When Darkness Falls review TONY TIMBERLAKE THOMAS DENNIS Photo Pamela Raith Photography

Review: When Darkness Falls

Review: When Darkness Falls

Spine chiller questions our perceptions of truth


There’s nothing like a good ghost story on a cold wintry night and for that, When Darkness Falls fits the bill perfectly. You know that at some point a clap of thunder will make you jump out of your skin, you’re guaranteed some flickering lights and atmospheric fog and you hope that there will be some objects flying off the walls. So far, so predictably good. But what makes this play by James Milton and Paul Morrissey stand out is its ability to get under your skin. Inspired by true events, the tale takes us to Guernsey along with its folklore and chilling tales through the ages, spanning witch-hunting right up to the ghostly apparitions in a World War II hospital. A history teacher (Tony Timberlake) and a paranormal expert (Thomas Dennis) meet to record a podcast about the stories on the island. You quickly sense that the characters are a little unhinged and that things are not going to go well. The actors switch into various characters from the tales (at first I hadn’t realised this was what was happening and was quite a clunky transition) and the first half felt a little flat. But after the interval, things really moved up a gear.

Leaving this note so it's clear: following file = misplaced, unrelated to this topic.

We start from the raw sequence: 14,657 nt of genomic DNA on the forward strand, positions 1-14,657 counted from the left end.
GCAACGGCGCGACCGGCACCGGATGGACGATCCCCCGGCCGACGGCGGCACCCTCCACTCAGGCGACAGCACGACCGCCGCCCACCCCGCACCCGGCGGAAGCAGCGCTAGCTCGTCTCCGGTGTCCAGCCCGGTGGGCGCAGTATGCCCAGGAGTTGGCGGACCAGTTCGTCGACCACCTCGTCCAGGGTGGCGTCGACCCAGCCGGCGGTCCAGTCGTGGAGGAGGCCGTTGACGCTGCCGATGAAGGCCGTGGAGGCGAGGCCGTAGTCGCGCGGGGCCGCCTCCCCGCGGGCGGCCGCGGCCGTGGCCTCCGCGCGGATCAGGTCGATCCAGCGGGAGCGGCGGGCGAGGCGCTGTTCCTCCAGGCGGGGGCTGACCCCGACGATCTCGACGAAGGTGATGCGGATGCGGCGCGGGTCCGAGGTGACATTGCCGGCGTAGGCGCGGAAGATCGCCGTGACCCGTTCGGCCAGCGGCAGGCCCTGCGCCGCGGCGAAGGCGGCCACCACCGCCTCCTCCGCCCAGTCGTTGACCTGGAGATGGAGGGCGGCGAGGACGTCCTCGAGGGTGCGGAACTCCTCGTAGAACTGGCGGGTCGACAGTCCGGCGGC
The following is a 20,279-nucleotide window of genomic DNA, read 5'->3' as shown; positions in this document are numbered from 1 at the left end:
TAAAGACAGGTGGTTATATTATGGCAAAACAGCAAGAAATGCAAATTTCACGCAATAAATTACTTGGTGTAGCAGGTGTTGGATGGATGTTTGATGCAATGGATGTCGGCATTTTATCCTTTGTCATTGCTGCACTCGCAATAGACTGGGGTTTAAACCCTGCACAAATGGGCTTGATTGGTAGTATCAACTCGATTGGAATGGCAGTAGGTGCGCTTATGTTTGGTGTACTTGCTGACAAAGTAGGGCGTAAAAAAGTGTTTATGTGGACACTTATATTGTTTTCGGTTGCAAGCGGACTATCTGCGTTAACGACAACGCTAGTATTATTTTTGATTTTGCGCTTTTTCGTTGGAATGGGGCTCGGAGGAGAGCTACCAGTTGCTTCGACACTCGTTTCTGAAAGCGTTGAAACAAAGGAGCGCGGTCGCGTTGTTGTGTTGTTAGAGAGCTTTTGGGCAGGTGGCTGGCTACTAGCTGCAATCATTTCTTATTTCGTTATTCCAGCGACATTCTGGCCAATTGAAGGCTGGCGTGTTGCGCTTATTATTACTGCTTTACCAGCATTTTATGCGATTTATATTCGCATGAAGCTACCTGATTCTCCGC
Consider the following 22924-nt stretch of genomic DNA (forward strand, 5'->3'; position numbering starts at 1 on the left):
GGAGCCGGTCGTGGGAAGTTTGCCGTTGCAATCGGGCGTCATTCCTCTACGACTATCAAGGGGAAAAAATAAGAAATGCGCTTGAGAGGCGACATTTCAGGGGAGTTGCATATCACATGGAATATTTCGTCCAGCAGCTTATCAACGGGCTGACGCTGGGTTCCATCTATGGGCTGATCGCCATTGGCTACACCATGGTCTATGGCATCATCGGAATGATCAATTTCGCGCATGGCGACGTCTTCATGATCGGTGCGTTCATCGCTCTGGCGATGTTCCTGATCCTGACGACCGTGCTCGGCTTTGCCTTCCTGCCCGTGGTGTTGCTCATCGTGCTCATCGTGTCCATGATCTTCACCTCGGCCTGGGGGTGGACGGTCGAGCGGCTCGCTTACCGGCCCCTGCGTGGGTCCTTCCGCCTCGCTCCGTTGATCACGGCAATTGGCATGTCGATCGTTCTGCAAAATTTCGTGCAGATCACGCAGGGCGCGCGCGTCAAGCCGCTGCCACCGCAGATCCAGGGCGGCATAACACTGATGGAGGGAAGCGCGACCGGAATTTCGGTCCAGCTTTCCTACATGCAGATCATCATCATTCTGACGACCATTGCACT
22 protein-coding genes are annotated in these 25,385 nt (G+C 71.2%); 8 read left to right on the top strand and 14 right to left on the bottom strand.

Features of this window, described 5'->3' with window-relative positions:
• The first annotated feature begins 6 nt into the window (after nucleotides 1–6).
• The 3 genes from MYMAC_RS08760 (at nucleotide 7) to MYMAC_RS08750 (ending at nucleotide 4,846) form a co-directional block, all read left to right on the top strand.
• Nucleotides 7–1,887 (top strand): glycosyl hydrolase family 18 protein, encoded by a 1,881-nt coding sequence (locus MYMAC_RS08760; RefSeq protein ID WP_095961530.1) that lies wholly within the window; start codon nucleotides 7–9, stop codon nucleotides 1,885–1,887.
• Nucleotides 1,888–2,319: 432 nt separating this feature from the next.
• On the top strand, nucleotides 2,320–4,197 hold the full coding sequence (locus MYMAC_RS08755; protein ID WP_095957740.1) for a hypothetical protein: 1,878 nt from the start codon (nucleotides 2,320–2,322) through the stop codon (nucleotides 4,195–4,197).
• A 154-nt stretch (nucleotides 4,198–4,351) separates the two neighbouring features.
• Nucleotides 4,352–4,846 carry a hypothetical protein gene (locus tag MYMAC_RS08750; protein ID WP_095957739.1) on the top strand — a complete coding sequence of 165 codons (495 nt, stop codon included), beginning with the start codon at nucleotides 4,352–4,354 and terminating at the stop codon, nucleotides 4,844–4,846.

You know there is going to be a twist at the end and there were whisperings in the audience at the points where people thought they’d guessed what it’d be. There’s the Great Storm of 1987 and then whoosh, the big reveal. While it isn’t that unexpected, what’s neat about the play is that it raises questions over our beliefs – not just whether we believe in ghosts or not but also the stories we tell ourselves and our versions of reality.

Richmond Theatre until 11 Feb, and touring.

Image: Pamela Raith Photography